David Weinberger is a regular guest at Le Web and my personal favorite. He is the kind of speaker that makes me put down my laptop and iPhone and just pay attention. His stories are entertaining, funny and inspirational. I remember a few LeWeb’s ago that we struggled through a few panel discussion that just couldn’t grab my attention. Then Weinberger came on stage and started talking. His passion and devotion to his work was both funny and memorable. I wrote down several lines from his speech which made me miss at least three sentences. One thing I remember and have used several times since then is “Hyperlinks are little acts of generosity”. When Weinberger speaks, I listen.
So today I sat there, all ready, waiting for David.
Weinberger’s presentation was titled “leadership at the end of the age of information” and was a joy to listen to, as expected. The point he tried to make was that in the past leadership knew everything and leads by keeping information limited to their followers. In the past information naturally flowed up to the leaders, at the top. Now information is everywhere and available for everyone. This means that the unnatural position of one man, knowing everything, at the top of the pyramid will come to and end.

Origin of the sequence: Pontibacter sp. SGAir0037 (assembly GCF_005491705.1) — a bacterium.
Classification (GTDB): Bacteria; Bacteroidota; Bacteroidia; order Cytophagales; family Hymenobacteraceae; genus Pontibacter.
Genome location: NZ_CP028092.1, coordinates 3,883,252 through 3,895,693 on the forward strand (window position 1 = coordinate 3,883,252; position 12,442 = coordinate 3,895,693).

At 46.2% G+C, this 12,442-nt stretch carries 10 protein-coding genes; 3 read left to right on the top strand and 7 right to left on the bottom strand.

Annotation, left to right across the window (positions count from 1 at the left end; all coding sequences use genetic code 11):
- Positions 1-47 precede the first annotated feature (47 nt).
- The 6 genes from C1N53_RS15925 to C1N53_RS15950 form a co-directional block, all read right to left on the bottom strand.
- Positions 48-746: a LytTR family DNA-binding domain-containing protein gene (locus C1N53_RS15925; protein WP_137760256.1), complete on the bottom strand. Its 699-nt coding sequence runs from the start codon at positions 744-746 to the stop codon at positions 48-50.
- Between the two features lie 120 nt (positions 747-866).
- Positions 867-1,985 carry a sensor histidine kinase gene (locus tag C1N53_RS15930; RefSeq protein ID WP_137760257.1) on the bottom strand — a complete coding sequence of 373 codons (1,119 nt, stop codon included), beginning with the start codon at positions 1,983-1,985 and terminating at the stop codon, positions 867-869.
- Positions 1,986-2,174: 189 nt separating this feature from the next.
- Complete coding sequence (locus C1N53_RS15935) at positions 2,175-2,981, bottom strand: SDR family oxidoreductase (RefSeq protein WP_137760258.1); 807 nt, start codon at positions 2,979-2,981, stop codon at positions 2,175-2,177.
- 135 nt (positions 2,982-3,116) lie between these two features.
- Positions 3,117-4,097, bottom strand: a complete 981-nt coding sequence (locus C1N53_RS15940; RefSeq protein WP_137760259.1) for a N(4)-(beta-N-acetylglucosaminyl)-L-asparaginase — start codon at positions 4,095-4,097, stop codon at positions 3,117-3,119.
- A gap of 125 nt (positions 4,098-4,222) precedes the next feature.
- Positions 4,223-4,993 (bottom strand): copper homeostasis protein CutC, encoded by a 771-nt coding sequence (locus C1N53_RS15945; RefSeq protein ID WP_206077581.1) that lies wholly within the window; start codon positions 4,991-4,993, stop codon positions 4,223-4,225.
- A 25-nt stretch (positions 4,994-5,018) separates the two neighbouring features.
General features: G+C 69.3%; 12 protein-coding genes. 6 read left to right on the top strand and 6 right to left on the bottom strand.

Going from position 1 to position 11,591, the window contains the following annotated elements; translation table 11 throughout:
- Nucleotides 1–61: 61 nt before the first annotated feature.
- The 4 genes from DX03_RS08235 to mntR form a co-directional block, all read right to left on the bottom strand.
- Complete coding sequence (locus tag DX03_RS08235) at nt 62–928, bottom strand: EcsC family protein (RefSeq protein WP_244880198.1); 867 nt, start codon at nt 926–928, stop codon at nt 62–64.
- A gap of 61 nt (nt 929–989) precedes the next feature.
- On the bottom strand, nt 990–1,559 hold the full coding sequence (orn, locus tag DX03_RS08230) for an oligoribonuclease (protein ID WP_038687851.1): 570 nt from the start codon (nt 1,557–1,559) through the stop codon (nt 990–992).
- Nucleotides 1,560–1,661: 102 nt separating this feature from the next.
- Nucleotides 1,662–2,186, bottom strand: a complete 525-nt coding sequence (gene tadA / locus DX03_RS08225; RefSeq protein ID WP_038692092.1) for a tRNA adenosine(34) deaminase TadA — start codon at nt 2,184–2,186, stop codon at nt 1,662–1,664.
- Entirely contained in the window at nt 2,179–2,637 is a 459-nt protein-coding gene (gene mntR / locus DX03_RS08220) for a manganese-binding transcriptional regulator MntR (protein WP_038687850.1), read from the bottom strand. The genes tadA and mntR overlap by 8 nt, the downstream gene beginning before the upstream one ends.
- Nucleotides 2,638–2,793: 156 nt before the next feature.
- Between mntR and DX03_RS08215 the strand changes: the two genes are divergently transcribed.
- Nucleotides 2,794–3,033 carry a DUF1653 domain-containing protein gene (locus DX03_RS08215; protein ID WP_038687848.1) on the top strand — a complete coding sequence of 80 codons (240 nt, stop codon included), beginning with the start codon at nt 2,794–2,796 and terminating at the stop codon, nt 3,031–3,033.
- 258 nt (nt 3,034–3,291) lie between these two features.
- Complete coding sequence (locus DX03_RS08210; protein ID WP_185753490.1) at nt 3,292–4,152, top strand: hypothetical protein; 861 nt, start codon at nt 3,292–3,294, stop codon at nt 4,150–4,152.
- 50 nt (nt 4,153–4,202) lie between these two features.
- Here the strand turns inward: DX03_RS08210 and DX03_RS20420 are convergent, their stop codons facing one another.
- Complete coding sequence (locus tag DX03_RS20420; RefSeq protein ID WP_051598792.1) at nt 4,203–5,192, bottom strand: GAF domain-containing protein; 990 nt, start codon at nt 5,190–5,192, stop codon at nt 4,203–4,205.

The most clear example of this taking place, Weinberger argues, is the difference between Jack Welsch and Jimmy Wales. At WikiPedia Jimmy Wales only has to make decisions when the community can’t. He doesn’t lead by example. He doesn’t ‘lead’ at all. He is the man at the top of the pyramid but instead of steering the large group below him he actually follows them from the back and picks up any problems that stay behind.
In the future leadership needs to be abundant and shared. There are not enough Steve Jobs’ to manage and dictate all the great companies the world needs. We already have an abundance of good stuff (and crap) on the web and that is quickly changing everything on and offline. With an abundance of distributed leadership we will be able to innovate even more, be more successful and grow faster. Well, according to Weinberger, of course.
Although I loved listening to his presentation the basic idea of why WikiPedia works was slightly disappointing to me. What do you think? Is Weinberger right?